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After heading out to the deep sea we met a large group of dolphins, if we believe the captain there were about 400 of them, riding in the waves of the boat and seemingly greeting the brave once who went for a swim. As extra bonuses we saw albatrosses and many seagulls.

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Ready to return, with cookies and hot drinks being served we felt that is was a worthwhile investment of time and money. But this was not all, the real extra bonus was yet to come. On the way back we met Orcas, my first experience of the beautiful predator in the wild. Well we could not expect more, swimming with whales will have to wait till next time.

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Orcas – visiting the coast of Kaikoura about every six weeks

Arthur’s Pass – from Greymoth to Kaikoura

Two ‘must see’ highlights of the South Island of New Zealand to go and time seems to fly. So we decided to leave Franz Josef Glacier for another time and head to Arthur’s Pass.

We had stayed the night in Greymouth at a small motel, the owner had swapped the big corporate world for a simpler and more enjoyable life on the West Coast and explored many of the West Coast areas. He suggested to skip Franz Joseph Glacier as the additional experience, after seeing Fox Glacier would not merit the five hour drive.

We concluded that he was probably right, and decided to take advantage of the sunny weather and head back to the East Coast. We took a little detour to Lake Brunner which lies to the southeast of Greymouth and is off the beaten tourist tracks. The area is popular with the locals due to its fishing and boating possibilities. The landscape and roads are interesting but nothing exceptional.

In Jacksons we joined Highway 73, which passes over Arthur’s Pass and through the Arthur’s National Park. The Highway 73 is the highest of only three roads crossing the Southern Alps. The other two crossings are the Haast Pass and the Lewis Pass. We were looking forward to see how Arthur’s Pass compared to the other two other passes we had crossed earlier on our tour.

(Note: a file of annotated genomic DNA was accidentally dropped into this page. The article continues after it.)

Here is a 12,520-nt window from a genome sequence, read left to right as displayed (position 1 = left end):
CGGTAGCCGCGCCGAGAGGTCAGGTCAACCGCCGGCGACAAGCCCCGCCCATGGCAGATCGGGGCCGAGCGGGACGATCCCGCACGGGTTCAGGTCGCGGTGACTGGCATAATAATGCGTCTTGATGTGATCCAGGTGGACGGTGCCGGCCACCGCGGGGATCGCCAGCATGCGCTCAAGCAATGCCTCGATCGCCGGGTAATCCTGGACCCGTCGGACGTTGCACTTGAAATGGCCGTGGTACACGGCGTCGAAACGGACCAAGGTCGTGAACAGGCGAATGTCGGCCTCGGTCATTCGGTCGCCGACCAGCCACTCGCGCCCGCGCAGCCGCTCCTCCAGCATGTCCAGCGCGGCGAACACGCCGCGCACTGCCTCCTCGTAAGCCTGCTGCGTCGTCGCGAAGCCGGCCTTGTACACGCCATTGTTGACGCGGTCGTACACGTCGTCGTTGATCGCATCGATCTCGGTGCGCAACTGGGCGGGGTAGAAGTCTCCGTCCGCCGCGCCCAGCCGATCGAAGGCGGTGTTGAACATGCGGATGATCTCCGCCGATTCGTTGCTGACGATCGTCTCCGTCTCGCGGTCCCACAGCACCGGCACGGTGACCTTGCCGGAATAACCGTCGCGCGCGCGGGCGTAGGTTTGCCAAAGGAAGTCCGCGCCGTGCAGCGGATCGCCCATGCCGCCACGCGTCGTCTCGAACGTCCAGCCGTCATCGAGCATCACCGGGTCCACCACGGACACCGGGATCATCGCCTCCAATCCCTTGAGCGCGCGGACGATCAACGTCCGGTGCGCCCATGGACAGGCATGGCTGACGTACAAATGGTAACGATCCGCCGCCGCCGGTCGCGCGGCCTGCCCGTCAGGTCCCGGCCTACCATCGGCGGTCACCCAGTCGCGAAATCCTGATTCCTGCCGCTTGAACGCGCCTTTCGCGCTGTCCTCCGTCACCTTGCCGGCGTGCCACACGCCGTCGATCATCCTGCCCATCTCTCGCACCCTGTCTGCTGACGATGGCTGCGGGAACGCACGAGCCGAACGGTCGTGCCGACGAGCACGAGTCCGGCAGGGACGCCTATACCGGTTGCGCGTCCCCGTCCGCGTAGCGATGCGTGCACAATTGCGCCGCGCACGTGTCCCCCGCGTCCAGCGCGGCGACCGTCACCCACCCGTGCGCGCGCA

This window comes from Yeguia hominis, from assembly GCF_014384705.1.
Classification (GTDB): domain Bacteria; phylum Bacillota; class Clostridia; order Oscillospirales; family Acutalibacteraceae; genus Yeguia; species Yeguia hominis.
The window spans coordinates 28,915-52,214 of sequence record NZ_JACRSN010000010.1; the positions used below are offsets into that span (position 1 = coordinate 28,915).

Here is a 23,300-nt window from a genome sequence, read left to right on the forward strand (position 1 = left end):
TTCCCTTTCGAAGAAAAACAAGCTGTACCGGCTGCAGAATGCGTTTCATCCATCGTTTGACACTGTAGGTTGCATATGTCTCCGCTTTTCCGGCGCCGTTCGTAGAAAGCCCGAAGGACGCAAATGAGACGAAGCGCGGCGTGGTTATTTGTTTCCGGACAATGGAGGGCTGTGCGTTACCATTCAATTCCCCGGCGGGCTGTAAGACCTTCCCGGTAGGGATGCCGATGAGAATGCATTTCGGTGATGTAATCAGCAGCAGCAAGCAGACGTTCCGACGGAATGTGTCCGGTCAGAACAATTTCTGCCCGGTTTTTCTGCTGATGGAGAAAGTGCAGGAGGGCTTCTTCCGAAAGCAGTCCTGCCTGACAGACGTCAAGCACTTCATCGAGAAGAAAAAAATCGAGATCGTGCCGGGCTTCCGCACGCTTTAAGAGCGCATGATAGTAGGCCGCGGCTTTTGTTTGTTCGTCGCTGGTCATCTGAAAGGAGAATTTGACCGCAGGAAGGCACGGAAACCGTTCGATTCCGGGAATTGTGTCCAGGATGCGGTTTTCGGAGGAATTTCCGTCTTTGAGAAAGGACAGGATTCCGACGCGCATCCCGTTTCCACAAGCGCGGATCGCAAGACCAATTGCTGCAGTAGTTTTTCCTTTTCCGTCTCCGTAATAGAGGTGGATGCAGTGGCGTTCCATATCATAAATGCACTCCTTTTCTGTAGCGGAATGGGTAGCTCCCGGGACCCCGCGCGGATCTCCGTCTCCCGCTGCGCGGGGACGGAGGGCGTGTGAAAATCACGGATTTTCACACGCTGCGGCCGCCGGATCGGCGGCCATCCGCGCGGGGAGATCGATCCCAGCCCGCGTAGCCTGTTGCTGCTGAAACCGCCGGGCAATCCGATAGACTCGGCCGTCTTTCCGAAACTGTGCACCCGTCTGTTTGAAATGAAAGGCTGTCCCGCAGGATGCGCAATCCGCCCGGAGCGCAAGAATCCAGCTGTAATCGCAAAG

The Arthur’s Pass is saddled between the valleys of the Otira River, in the west and the Bealey River in the east, with an elevation of 920 meters. We followed the road alongside the deeply gorged river through rainforest and enjoyed the views and for the West Cost uncommonly dry and sunny weather. As we approached the pass the temperature fell and clouds appeared, the weather on the east coast was supposed to be even better, not on this day.

The temperature had dropped to 3° Celsius as we moved eastwards and it started to rain. We hoped that once we reached lower elevations things would improve so we gave Arthurs Pass alpine village, who’s main attractions is the Kea watching, a miss and kept moving.

The road got narrower and windy, rain, heavy traffic with trucks, trailers and campervans made the ride less fun. The landscape was still impressive, particularly the vast beech forests along the road and the wide shingle-filled riverbed of Waimakariri River. Our first stop was at Lake Pearson, we needed to put on additional layers of cloths to brave the elements, and take our first pictures for the day.

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The first stretch of road viable for a stop, with Arthur’s Pass hidden somewhere in the background

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Lake Pearson with Broken Hill covered by low hanging clouds

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Mount Sainte Bernhard also covered by low hanging clouds

We continued the ride slightly more comfortable, our next stop was at the Cave Stream Scenic Reserve. The reserve’s main feature is as expected the cave itself, but the area is also the site of some spectacular limestone cliffs, gorges and outcrops of limestone boulders. The site is considered as outstanding natural feature in the Canterbury region.

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We did a short walk down to the river exploring some of the features created by tectonic shifts and then continues our journey east. Both weather and roads got better. At Sheffield we left Highway 73 and took the direct and less scenic road to Rangiora, where we crossed Ashley River and continued on the Coastal Highway 1 to Kaikoura, our destination for the day.

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Ashley River with its many shades of blue

The last stretch of the 412 kilometre tour was fun with some nice views of the Kaikoura Ranges.

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As for the conclusion on the Southern Alps passes, my favourite by far was Lewis Pass, then Haast Pass followed by a wide margin Arthur’s Pass. The conclusion might have been different if we had travelled on a warmer and clearer day.